The when and where of cattle mutilations are equally mystifying. Most are probably done at night, but some are known to have been done in the daytime. At least one was done in a snowstorm, according to The Gazette Telegraph, Colorado Springs, on June 13, 1975. One of the most recent in Elbert County was right beside a fairly busy road. The school bus had gone by in the morning without seeing it. In the afternoon, it was right there, too obvious to miss. How could that have been done in such an exposed place without it being seen? It’s very common for mutilated animals to be left in exposed places where they can’t be overlooked and where the mutilators could also be easily seen, too, one might suppose. Or they might be found miles from an access road.
The Russell’s heifer was left in a very obvious place in sight of the house. Knowing it was ready to calve, Mrs. Russell had been watching it and had gone by that spot several times a day. If it had been there, she does not know how she could have missed it. Mutilations have occurred in barnyards, very close to houses. A Benson, Minnesota farmer fed his cow and later returned to his barn to turn out the lights. He discovered the cow mutilated ‘inside the barn.’ A mutilation in South Dakota left a steer with the lower jaw removed and some tissue cuttings so delicate that veterinarians maintained it would have taken them two weeks to perform the same type of surgery. The animal was found 200 feet behind the owner’s barn. (The Brush Banner, September 10, 1975).
The buffalo at the Cheyenne Mountain Zoo must have been about 50 yards from an expensive two story home. One investigator claims there have been ten mutilations within the Ft. Worth, Texas city limits, according to the The Brush Banner on September 10, 1975. The cow was mutilated for NORAD directly in front of its big entrance gate to the world’s most heavily guarded super secret installation. Two others, the only reported cases in Jefferson County, were mutilated near the gate to the Rocky Flats hydrogen bomb manufacturing plant immediately northwest of Denver, according to The Denver Post on October 24, 1975.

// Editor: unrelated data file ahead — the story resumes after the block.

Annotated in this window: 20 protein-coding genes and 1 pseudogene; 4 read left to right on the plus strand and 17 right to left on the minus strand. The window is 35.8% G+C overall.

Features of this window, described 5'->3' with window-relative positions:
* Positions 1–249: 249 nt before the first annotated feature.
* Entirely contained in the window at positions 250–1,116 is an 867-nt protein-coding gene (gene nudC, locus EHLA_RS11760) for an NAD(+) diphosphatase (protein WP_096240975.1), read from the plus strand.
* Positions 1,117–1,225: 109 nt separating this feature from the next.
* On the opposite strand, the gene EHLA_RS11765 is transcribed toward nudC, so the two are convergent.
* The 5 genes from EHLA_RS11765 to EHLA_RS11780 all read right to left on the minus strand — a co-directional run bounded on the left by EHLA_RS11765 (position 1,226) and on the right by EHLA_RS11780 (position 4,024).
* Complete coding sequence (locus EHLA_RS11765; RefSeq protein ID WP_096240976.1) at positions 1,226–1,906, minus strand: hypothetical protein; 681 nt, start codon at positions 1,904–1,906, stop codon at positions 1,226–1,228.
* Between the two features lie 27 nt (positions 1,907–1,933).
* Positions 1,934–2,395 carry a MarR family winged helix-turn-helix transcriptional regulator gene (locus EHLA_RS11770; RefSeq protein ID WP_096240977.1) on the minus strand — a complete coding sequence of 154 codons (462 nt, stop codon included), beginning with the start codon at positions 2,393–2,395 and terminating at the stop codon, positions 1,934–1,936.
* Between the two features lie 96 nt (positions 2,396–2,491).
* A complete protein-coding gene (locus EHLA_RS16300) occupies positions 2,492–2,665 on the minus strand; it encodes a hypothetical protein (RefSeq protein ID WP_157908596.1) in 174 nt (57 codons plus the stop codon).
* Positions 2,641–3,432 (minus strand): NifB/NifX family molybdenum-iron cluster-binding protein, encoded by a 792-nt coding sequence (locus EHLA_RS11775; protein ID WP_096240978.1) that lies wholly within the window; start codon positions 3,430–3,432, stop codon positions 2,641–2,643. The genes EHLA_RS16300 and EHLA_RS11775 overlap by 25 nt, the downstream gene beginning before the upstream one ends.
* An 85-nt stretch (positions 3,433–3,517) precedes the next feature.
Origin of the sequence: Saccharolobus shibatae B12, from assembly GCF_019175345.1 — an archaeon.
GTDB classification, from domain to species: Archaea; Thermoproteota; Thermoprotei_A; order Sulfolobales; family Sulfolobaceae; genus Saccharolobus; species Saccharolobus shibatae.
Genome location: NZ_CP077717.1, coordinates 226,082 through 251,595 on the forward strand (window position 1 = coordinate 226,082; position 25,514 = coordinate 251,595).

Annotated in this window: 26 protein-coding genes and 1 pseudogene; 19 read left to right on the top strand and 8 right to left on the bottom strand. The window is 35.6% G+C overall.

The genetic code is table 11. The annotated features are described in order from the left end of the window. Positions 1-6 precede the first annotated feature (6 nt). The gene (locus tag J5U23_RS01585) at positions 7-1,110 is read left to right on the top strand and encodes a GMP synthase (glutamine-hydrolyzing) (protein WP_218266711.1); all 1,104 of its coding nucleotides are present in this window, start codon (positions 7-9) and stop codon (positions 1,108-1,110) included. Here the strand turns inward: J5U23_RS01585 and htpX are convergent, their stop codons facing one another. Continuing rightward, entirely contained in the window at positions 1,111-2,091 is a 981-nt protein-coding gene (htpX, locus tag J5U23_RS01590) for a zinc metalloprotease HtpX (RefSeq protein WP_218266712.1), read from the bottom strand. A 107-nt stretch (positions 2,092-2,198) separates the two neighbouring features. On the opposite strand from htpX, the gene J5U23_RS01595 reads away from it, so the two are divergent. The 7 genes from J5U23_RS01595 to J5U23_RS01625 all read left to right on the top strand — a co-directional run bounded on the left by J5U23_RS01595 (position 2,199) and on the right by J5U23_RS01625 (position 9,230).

One widely publicized aspect of the phenomenon has been the occasions when it has been found impossible to photograph a mutilated carcass. “A well documented instance was that after several attempts, both Morgan County and Washington County officers were unable to take a photo of the carcasses with a Polaroid camera. “We even checked the bodies for radiation,” admitted Jones, Washington County Undersheriff. The photographs were consistently dark and even when the camera settings were changed to compensate for the conditions, the pictures were without contrast. A flash attachment was then used and still, the Polaroid failed to provide a usable photo. “I can’t explain it and I’m not going to try,” he told The Brush Banner on July 30, 1975.
Hundreds of photographs, of course, of mutilated carcasses have been taken. One sheriff, after showing some excellent black and white Polaroids, said one could not take colored photos at a site. I asked a newspaper man in the area who was also a photography expert about that remarkable circumstance. He thought it was just due to “pilot error,” although he had never photographed a mutilated carcass himself. Those officers had bad film and few sheriff’s departments are competent to take the colored photos that require more expertise, especially in developing.
That might be too easy an answer, however. Law officers take lots of pictures in their line of duty. They have good equipment and there is no reason to suppose they aren’t able to operate it. Very good photos can be taken with inexpensive equipment by people who don’t know any more than how to roll the film ahead and push the button. would sheriff’s departments in two different counties both come up with bad film at the same time and place when they had never experienced that on other occasions? That could happen, but it would be a rare coincidence. There seems no doubt but that mutilation areas are closely monitored from above. it would be equally feasible for the high energy beam required for that surveillance to be focused so as to make picture taking difficult or impossible.
Another surprising thing is that some carcasses have been mutilated at least twice.
Continued in Chapter 2, Part Two
© 1998 - 2018 by Linda Moulton Howe.